Capital Markets Activity   

Closed a five-year $380.6 million ($76.1 million at share) mortgage secured by the ten-property Dividend Trust Portfolio (“DTP”) joint venture portfolio.

 

Closed a five-year $100 million mortgage secured by Nassau Park Pavilion (Princeton, NJ).

 

In the second quarter of 2023, repurchased 140,633 Operating Partnership (“OP”) units in a privately negotiated transaction at an aggregate cost of $1.7 million or $12.34 per unit. Following the repurchase, the Company had no outstanding OP units.

 

In the first quarter of 2023, repurchased 1.5 million of the Company’s common shares in open market transactions at an aggregate cost of $20.0 million or $13.43 per common share funded with proceeds from property dispositions.

 

 SITE Centers Corp.ï 2024 Proxy Statement   3


Table of Contents

 PROXY STATEMENT SUMMARY  

 

Corporate Governance Highlights

 

 

We are committed to the highest standards of corporate governance, which we believe will ensure that the Company is managed for the long-term benefit of our stakeholders. We monitor developments and best practices in corporate governance and consider feedback from shareholders when evaluating our governance, policies and structure.

 

 

Director Elections

  

 Annual election of all Directors

 

 Majority voting for Directors in uncontested elections

 

Board Practices

  

 Separate independent Chairman of the Board and Chief Executive Officer (“CEO”)

 

 Significant Board oversight of business strategy

 

 Regular executive sessions of independent Directors

 

 Annual executive officer succession planning discussions

 

 Anti-overboarding policy limiting service on other public company boards

 

 Mandatory Director retirement age (76 years)

 

 Annual Director review of enterprise risk assessment

 

 No ability to classify the Board without shareholder consent

 

Shareholder Rights

  

 Proxy access (3% ownership, 3 years, greater of 2 nominees or 20% of Board)

 

 Ability to amend Articles of Incorporation and Code of Regulations by majority vote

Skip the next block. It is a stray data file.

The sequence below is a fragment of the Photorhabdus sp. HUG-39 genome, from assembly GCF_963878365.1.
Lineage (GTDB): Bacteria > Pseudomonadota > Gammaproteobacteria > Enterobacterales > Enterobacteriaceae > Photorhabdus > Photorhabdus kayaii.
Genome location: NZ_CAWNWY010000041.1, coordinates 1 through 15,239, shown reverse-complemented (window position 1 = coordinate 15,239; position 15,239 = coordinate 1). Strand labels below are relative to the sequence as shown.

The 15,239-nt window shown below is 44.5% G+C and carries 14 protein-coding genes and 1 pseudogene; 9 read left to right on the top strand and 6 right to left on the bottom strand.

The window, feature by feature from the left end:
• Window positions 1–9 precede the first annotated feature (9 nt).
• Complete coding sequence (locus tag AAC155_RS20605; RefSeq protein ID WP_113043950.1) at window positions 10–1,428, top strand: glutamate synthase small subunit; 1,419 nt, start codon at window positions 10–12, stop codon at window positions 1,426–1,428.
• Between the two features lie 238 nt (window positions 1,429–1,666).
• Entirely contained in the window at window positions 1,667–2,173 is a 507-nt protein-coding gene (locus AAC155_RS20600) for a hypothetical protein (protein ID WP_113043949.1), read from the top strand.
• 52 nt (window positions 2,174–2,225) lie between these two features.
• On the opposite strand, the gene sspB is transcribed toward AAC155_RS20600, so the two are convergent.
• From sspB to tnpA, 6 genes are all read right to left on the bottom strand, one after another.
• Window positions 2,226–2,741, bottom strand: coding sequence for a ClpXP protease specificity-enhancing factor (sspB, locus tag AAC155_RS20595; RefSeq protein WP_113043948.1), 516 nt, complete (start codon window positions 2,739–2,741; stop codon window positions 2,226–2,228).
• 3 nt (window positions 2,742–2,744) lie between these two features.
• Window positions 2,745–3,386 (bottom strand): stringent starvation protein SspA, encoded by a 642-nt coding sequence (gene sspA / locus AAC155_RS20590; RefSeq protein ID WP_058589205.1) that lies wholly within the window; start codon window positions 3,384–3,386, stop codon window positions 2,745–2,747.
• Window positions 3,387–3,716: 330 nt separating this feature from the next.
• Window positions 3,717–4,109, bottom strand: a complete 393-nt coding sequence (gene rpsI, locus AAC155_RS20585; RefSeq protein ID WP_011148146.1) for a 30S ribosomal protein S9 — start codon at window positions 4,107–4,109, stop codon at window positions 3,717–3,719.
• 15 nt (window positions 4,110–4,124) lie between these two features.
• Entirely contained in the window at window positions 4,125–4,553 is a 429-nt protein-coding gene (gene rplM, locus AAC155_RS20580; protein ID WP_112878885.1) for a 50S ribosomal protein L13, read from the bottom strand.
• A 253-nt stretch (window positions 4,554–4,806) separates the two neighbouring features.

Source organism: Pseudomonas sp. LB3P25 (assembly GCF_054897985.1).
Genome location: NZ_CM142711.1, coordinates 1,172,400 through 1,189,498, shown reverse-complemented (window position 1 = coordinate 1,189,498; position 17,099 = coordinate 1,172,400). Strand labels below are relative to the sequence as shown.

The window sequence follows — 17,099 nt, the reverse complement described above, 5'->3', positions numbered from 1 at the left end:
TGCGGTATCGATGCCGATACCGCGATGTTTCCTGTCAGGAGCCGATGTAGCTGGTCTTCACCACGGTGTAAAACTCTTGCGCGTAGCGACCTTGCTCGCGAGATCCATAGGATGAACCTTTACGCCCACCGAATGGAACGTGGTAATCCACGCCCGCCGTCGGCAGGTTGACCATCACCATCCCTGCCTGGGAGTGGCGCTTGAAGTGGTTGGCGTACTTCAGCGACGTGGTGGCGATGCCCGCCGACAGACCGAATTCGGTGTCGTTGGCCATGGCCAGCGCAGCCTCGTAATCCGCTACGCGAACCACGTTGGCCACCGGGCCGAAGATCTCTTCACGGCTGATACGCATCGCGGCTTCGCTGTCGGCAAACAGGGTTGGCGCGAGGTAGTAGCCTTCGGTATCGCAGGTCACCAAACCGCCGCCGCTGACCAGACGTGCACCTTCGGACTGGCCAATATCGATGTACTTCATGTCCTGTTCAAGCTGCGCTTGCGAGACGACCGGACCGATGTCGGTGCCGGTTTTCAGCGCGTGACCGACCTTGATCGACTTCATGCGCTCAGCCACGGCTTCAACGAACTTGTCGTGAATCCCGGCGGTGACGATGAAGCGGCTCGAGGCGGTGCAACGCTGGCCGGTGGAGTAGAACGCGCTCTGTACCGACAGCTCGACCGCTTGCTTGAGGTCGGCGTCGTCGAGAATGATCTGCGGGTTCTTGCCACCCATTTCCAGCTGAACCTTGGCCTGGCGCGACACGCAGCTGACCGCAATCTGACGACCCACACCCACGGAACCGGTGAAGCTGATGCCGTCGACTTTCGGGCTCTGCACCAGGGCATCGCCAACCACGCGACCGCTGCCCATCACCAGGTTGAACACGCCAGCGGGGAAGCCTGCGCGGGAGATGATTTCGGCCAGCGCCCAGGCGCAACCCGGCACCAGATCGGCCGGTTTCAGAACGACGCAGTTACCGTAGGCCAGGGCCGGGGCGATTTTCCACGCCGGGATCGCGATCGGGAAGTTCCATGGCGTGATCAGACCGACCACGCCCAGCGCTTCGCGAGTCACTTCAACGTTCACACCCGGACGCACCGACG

Ability to call special meetings (25% of voting power)

 

 Ability to act by unanimous written consent

 

Other Policies

  

 Prohibition on pledging, hedging and other derivative transactions in Company securities by Directors and officers

 

 Share ownership requirements for Directors and executive officers

Corporate Values, Human Capital and Sustainability

 

 

Our Company and its 225 employees (as of year-end 2023) are committed to being Fearless, Authentic, Curious and Thoughtful (our “Matters of FACT”) members of the community. We consider social and environmental issues in all aspects of our business, including the well-being of our employees and our impact on the communities in which our properties are located. Recent recognition includes:

 

LOGO

  Included in Newsweek’s 2024 list of America’s Most Responsible Companies.      LOGO    Green Star rated by Global Real Estate Sustainability Benchmark (GRESB)
LOGO   Included in Bloomberg’s 2023 Gender Equality Index. 61% of our employees and 38% of our Director nominees are women.      LOGO    Recognized as a Green Lease Leader (Gold Level) by U.S. Department of Energy and The Institute for Market Transformation.

Our dedication to our community and the environment is detailed in our ninth annual Corporate Responsibility and Sustainability Report (the “CSR Report”) which was prepared in 2023 in alignment with Global Reporting Initiative (“GRI”) principles and certain Sustainability Accounting Standards Board (“SASB”) and Task Force on Climate-Related Financial Disclosures (“TCFD”) standards. Our CSR Report can be found on our website at www.sitecenters.com/sustainability. The information contained in the CSR Report is not incorporated by reference into this Proxy Statement, and you should not consider such information to be part of this Proxy Statement.

 

4    SITE Centers Corp.ï 2024 Proxy Statement


Table of Contents

 PROXY STATEMENT SUMMARY  

 

Compensation Practices

 

 

The Compensation Committee oversees the design and administration of the Company’s executive compensation programs. Our compensation programs reward executives not only for delivering superior returns but also for reducing the risk profile of the Company and achieving financial and non-financial measures of performance that enhance long-term shareholder and stakeholder value. The following are key features of our executive compensation programs.

 

What We Do

 

 

LOGO   

We tie pay to performance by making a
significant portion of compensation “at risk”.

LOGO   

Annual incentive pay is typically based on one or more performance metrics, which are established at the beginning of each year, and individual performance.

LOGO   

A significant portion of the value of long-term performance incentives depends on relative shareholder return.

 

LOGO

  

The Compensation Committee, which is comprised solely of independent Directors, engages an independent compensation consultant to advise it.

 

 

 

 

 

What We Don’t Do

 

 

 

LOGO

  

We do not guarantee minimum incentive bonus awards.

LOGO   

We do not encourage excessive risk taking as we use different performance metrics for our annual and long-term incentive compensation programs.

LOGO   

We do not pay dividend equivalents on unearned equity awards subject to performance-based vesting.

LOGO   

We do not allow for repricing of stock options without shareholder approval.

LOGO   

We do not include excise tax gross-up provisions in our executive compensation arrangements.

LOGO   

We do not offer excessive perquisites or special health and welfare plans to executives.

 

 

 

Pay Aligned With Performance